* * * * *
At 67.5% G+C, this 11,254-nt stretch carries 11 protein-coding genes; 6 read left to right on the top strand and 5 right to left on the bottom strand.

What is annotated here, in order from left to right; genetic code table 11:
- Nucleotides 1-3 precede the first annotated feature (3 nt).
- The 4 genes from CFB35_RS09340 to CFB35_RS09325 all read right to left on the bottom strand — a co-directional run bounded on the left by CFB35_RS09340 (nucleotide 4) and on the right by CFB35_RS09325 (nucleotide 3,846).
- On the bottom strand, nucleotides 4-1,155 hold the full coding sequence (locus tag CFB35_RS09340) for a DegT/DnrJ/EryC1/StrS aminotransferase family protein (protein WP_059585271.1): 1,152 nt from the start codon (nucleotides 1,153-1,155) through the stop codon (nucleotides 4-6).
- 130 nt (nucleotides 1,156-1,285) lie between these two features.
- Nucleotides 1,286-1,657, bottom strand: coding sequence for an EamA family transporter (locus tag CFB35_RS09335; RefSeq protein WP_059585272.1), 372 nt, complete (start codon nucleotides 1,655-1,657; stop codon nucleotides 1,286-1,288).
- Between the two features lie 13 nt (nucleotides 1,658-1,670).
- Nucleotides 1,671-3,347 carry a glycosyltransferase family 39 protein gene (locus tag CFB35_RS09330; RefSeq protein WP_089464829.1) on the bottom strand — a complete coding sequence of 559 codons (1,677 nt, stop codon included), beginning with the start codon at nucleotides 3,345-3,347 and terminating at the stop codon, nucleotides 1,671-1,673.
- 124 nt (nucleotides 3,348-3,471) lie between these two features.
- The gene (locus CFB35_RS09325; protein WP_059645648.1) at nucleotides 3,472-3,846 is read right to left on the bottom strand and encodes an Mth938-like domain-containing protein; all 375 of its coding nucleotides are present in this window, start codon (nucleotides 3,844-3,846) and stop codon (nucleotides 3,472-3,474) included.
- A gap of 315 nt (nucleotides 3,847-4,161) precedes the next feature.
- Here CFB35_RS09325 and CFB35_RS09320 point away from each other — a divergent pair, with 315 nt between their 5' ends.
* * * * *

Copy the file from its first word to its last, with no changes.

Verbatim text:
At 67.5% G+C, this 11,254-nt stretch carries 11 protein-coding genes; 6 read left to right on the top strand and 5 right to left on the bottom strand.

What is annotated here, in order from left to right; genetic code table 11:
- Nucleotides 1-3 precede the first annotated feature (3 nt).
- The 4 genes from CFB35_RS09340 to CFB35_RS09325 all read right to left on the bottom strand — a co-directional run bounded on the left by CFB35_RS09340 (nucleotide 4) and on the right by CFB35_RS09325 (nucleotide 3,846).
- On the bottom strand, nucleotides 4-1,155 hold the full coding sequence (locus tag CFB35_RS09340) for a DegT/DnrJ/EryC1/StrS aminotransferase family protein (protein WP_059585271.1): 1,152 nt from the start codon (nucleotides 1,153-1,155) through the stop codon (nucleotides 4-6).
- 130 nt (nucleotides 1,156-1,285) lie between these two features.
- Nucleotides 1,286-1,657, bottom strand: coding sequence for an EamA family transporter (locus tag CFB35_RS09335; RefSeq protein WP_059585272.1), 372 nt, complete (start codon nucleotides 1,655-1,657; stop codon nucleotides 1,286-1,288).
- Between the two features lie 13 nt (nucleotides 1,658-1,670).
- Nucleotides 1,671-3,347 carry a glycosyltransferase family 39 protein gene (locus tag CFB35_RS09330; RefSeq protein WP_089464829.1) on the bottom strand — a complete coding sequence of 559 codons (1,677 nt, stop codon included), beginning with the start codon at nucleotides 3,345-3,347 and terminating at the stop codon, nucleotides 1,671-1,673.
- 124 nt (nucleotides 3,348-3,471) lie between these two features.
- The gene (locus CFB35_RS09325; protein WP_059645648.1) at nucleotides 3,472-3,846 is read right to left on the bottom strand and encodes an Mth938-like domain-containing protein; all 375 of its coding nucleotides are present in this window, start codon (nucleotides 3,844-3,846) and stop codon (nucleotides 3,472-3,474) included.
- A gap of 315 nt (nucleotides 3,847-4,161) precedes the next feature.
- Here CFB35_RS09325 and CFB35_RS09320 point away from each other — a divergent pair, with 315 nt between their 5' ends.